The Jets' season of promise is perched on an abyss, and at this point it wouldn't take much for them be pushed in. That's why they need their starting quarterback back as soon as possible. If they have any hopes of salvaging anything out of 2019, then when they play in Philadelphia on Sunday, Sam Darnold needs to be on the field.
And yet he shouldn't be. They need to resist every urge they have to welcome him back so soon.
It's just not worth it, even if it means the virtual end to what they hoped would be a playoff season. No matter how important this game and this season may appear to be right now, the health and the future of their 22-year-old franchise quarterback just isn't worth jeopardizing for that. The Jets weren't making a Super Bowl run this season anyway. Darnold's long-term future is still what matters most.
Now, that's a call that only Darnold's doctors can make, of course, and at this point it's unclear which way they'll go as he continues to get over his ill-timed bout with mono. Jets coach Adam Gase didn't paint an encouraging picture when he spoke to reporters on Monday, saying that Darnold has been cleared to practice, but not for contact or even for lifting weights. He said Darnold's status for Sunday was uncertain, which he admitted was "not ideal."
Darnold, for his part, clearly wants to play. He's "super anxious to get back out there," he said. To his credit, he also said "I have to control those emotions and really just let the doctors tell me what I have to do." He said he's felt 100 percent for more than a week, and he's hoping to return to practice on Wednesday.
He also said "I feel like I could play right now."
Maybe he could. But there's also the matter of his spleen, which may still be enlarged, which in turn would pose an actual risk to his life if he were to get hit there. And even if that part checks out, there's the matter of his conditioning and energy level after three weeks without being able to do as much exercising as he normally would this time of year.
So at worst, he's not healthy enough to play. At best, he's not in optimum condition.Either way, it seems to be a silly risk for the Jets to take with any player - let alone one as valuable as him.
Look, nobody wants to see the 0-3 Jets head into Philadelphia with Luke Falk at quarterback again. He had no shot against New England (12 of 22, 98 yards, one interception) and couldn't move the offense much when he was thrust into duty one week earlier against the Browns (20 of 25, 198 yards). The Jets, under his direction, have scored 17 points.
Only three of those have come from the offense.
It won't be much better if he's at the helm in Philadelphia, against an Eagles team that just salvaged its season with a 34-27 win in Green Bay on Thursday night. The prospect of falling to 0-4 is real, and that would make the Jets a virtual lock to miss the playoffs for a ninth straight year.
But they're close to that anyway at 0-3 with the Eagles, Cowboys and Patriots on deck in the next three weeks. Could a still-recovering Darnold stop the bleeding and move the offense? Sure. Could he fix all of the Jets problems? No chance. Not right now.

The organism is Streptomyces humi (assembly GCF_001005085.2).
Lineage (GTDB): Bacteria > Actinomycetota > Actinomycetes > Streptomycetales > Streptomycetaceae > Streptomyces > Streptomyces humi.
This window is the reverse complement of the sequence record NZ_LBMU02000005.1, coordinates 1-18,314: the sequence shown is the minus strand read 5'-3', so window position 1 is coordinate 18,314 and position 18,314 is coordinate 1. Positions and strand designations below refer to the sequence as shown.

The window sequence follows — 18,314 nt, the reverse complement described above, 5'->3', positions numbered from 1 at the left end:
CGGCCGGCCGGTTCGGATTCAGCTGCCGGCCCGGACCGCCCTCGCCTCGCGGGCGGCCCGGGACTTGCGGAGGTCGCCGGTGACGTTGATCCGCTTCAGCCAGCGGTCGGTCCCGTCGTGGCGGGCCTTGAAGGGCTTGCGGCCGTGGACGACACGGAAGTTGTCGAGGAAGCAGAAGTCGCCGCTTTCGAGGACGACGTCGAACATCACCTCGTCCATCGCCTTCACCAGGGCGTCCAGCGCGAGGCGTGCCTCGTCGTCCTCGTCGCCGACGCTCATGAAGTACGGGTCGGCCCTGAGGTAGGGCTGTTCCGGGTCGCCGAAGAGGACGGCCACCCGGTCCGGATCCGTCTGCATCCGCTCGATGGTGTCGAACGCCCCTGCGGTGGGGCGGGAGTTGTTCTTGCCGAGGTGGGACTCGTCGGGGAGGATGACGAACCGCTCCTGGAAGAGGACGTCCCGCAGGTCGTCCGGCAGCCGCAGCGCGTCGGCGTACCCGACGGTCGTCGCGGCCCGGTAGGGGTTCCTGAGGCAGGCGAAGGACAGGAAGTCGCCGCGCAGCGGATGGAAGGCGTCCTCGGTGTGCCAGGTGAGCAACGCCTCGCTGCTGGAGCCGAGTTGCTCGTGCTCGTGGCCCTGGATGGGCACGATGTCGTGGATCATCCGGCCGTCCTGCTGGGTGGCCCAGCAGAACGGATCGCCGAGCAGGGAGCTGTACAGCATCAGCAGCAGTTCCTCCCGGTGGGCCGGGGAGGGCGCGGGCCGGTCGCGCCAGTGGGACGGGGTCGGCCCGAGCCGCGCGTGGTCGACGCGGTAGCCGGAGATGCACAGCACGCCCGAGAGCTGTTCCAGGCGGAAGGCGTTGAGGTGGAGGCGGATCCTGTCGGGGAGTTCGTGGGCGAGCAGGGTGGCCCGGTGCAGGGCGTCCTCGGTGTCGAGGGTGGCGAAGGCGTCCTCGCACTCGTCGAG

So why put him in a position where he could get hurt worse, jeopardizing his season or maybe his career?
There is, of course, no indication that's the direction the Jets will go. It does seem that they're doing the proper thing and being as cautious of Darnold as possible. Gase said there are many factors he needs to consider before he decides whether or not to let Darnold go.
"I'm looking at everything that's been running through my head," Gase said. "Like 'OK, is his arm going to be OK? Are we monitoring how many throws he does per day?' And kind of building up there. It's been a while since he's thrown a football. The conditioning level, where is he at on that? There are so many little steps we're trying to go through here.
"It's just he's pressing to play. He wants to be out there. Him sitting out the last few weeks have been something that's not ideal for him.
"It's not. It's terrible for Darnold. It's terrible for the Jets. They were so sure they were ready to make a big leap this season and an unfortunate illness pulled the rug out from under them, instead. There is a feeling that Darnold could be the savior, that he could still salvage something from this mess of a start.
That would be great. But it's just not worth it if there's any significant risk to him at all."We're taking this thing day-by-day and I think that's the best way for us to take it," Gase said.
"We've got to kind of see how practice goes. We've got to see how he feels. We've got to see how his arm feels. We've got to see how his conditioning level is.
"There's just a lot of boxes that we've got to check before we can say, 'Hey, we're rolling on Sunday.'"That's one box, though, that they probably shouldn't check just yet.